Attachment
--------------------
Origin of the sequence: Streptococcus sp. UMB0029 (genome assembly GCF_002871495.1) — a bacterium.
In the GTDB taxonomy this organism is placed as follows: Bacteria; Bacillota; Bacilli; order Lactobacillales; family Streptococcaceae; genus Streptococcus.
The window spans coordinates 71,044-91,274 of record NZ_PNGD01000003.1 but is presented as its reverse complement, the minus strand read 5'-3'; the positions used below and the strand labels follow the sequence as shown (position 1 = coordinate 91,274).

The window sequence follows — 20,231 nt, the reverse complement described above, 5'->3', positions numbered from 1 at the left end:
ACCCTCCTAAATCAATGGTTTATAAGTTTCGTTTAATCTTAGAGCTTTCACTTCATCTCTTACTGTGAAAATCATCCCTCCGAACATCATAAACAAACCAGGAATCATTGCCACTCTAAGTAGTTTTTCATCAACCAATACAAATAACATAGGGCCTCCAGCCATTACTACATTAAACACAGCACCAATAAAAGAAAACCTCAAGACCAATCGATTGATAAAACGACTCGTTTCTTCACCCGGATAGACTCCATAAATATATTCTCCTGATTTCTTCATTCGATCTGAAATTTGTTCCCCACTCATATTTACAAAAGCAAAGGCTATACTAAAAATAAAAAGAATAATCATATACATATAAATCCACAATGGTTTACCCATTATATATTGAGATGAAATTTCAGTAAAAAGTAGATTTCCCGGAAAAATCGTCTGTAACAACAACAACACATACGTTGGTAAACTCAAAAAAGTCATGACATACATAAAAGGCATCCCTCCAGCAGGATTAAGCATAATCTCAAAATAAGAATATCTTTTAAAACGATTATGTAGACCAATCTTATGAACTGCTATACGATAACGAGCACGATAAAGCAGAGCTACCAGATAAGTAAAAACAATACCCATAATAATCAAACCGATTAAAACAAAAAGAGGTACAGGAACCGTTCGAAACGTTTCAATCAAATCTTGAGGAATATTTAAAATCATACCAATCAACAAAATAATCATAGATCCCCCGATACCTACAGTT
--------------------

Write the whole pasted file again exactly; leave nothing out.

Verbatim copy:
Origin of the sequence: Streptococcus sp. UMB0029 (genome assembly GCF_002871495.1) — a bacterium.
In the GTDB taxonomy this organism is placed as follows: Bacteria; Bacillota; Bacilli; order Lactobacillales; family Streptococcaceae; genus Streptococcus.
The window spans coordinates 71,044-91,274 of record NZ_PNGD01000003.1 but is presented as its reverse complement, the minus strand read 5'-3'; the positions used below and the strand labels follow the sequence as shown (position 1 = coordinate 91,274).

The window sequence follows — 20,231 nt, the reverse complement described above, 5'->3', positions numbered from 1 at the left end:
ACCCTCCTAAATCAATGGTTTATAAGTTTCGTTTAATCTTAGAGCTTTCACTTCATCTCTTACTGTGAAAATCATCCCTCCGAACATCATAAACAAACCAGGAATCATTGCCACTCTAAGTAGTTTTTCATCAACCAATACAAATAACATAGGGCCTCCAGCCATTACTACATTAAACACAGCACCAATAAAAGAAAACCTCAAGACCAATCGATTGATAAAACGACTCGTTTCTTCACCCGGATAGACTCCATAAATATATTCTCCTGATTTCTTCATTCGATCTGAAATTTGTTCCCCACTCATATTTACAAAAGCAAAGGCTATACTAAAAATAAAAAGAATAATCATATACATATAAATCCACAATGGTTTACCCATTATATATTGAGATGAAATTTCAGTAAAAAGTAGATTTCCCGGAAAAATCGTCTGTAACAACAACAACACATACGTTGGTAAACTCAAAAAAGTCATGACATACATAAAAGGCATCCCTCCAGCAGGATTAAGCATAATCTCAAAATAAGAATATCTTTTAAAACGATTATGTAGACCAATCTTATGAACTGCTATACGATAACGAGCACGATAAAGCAGAGCTACCAGATAAGTAAAAACAATACCCATAATAATCAAACCGATTAAAACAAAAAGAGGTACAGGAACCGTTCGAAACGTTTCAATCAAATCTTGAGGAATATTTAAAATCATACCAATCAACAAAATAATCATAGATCCCCCGATACCTACAGTT